Photo Credit: Adrienne Kane
Lentil soup. Everyone has a recipe. It is like a woolen pair of hiking socks—sturdy, sustaining and well, a little bit crunchy granola, if you know what I mean. I have nothing against the typical brown lentil soup. In fact, I think that kind of soup definitely has its place in winter repertoire. But it’s not quite winter; I am not ready to say hello to that type of food yet!
Enter red lentil soup. Red lentils are actually brown lentils, which have been shucked of their coarse, dark skin. What emerges is the buttery, delicate red interior. Because of this shucking process they are relatively quick cooking, but they also tend to fall apart when simmered. But in the case of this red lentil soup, which is essentially a puree, it doesn’t really matter.
I think that the earthiness of lentils lends itself well to the bright, pungency of oranges. So you will find the use of both orange zest, and orange juice in this recipe. I have also made a sort of tapenade of briny, black olives. This tapenade is to garnish the soup. I have found the olives to offer an additional savory aspect to an otherwise neutral bowl of soup.
Red Lentil Soup with Black Olive Tapenade
For the soup:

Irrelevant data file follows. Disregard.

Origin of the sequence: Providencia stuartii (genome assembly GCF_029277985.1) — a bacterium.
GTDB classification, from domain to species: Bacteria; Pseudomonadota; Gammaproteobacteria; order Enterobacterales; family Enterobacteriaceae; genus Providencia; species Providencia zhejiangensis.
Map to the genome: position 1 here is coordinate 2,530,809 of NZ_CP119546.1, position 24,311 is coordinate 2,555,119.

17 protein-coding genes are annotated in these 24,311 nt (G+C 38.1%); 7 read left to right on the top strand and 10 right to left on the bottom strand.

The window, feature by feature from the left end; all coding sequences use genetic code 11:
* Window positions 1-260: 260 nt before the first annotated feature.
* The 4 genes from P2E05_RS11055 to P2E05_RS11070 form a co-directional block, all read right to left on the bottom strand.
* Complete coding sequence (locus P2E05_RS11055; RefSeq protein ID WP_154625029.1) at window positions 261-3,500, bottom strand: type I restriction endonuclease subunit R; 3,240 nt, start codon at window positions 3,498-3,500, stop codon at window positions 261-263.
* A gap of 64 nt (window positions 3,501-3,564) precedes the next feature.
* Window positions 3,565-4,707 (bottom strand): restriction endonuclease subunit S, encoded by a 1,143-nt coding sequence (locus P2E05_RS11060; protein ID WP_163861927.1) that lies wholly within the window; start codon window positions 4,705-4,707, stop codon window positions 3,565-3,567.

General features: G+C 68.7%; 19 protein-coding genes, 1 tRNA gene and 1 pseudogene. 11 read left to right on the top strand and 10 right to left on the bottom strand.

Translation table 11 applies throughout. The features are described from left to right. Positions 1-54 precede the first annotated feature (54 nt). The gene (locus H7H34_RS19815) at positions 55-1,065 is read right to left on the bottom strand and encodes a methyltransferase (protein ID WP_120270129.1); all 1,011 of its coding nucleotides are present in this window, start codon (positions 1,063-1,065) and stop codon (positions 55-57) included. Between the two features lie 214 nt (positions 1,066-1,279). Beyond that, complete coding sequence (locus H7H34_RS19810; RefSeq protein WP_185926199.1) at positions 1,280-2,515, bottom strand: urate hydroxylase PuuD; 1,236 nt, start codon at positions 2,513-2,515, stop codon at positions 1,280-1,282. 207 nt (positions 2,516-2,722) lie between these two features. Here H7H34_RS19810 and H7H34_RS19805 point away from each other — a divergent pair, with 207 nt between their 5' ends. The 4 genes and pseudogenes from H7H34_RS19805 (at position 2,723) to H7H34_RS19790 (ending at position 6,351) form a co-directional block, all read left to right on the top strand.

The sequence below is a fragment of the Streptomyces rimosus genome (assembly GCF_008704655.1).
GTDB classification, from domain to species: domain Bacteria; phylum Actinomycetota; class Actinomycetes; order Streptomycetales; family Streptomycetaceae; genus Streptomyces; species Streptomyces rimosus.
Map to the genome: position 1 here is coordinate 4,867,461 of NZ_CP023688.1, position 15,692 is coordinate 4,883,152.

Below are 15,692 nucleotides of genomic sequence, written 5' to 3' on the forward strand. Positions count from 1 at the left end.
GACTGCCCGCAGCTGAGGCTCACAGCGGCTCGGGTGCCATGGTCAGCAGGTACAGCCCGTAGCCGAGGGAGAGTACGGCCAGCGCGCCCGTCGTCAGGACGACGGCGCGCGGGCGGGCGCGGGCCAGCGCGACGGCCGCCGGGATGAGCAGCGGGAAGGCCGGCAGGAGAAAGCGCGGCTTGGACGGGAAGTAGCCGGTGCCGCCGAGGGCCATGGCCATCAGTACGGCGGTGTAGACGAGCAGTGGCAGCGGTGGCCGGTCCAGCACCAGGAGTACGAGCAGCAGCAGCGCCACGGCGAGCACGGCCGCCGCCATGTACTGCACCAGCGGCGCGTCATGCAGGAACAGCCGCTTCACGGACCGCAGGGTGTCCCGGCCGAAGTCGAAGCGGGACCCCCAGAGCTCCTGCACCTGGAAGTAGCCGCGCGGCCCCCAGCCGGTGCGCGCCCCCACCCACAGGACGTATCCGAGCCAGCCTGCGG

3 tablespoons olive oil
1 large onion, diced
1 tablespoon tomato paste
1 teaspoon fresh thyme, minced
Zest of one orange
4 cups chicken or vegetable broth
2 cups water
1 1/2 cups red lentils
3 medium carrots, peeled and diced
Salt to taste
For the tapenade:
1/2 cup black olives, Kalamata or Nicoise, roughly chopped
1/2 teaspoon fresh thyme, minced
Juice of one orange
1 tablespoon olive oil
Pepper to taste
To make the soup:
In a small soup pot, or dutch oven, over medium high heat, heat olive oil until shimmering. Add the onion, and some salt, and sweat until translucent, about 3 minutes. Mix in thyme, tomato paste, and zest. Continue sautéing until fragrant. Add the broth, water, lentils and carrots. Bring to a boil, then reduce heat to a simmer and cook for 30 minutes, stirring occasionally. Lentils should be cooked, and carrots softened. Season with additional salt, if needed.
Turn off heat. Remove approximately ½ of the soup, and process either with a hand blender or a regular blender until smooth. Add the processed mixture back to the soup pot. Reheat to a simmer before serving garnished with tapenade.
To make the tapenade:
Mix all of the ingredients, Stir to thoroughly combine. Tapenade can be made in advance, and reserved until ready to serve.
Adrienne Kane is a writer and photographer. She is the author of a memoir, Cooking and Screaming, and the food blog, nosheteria.com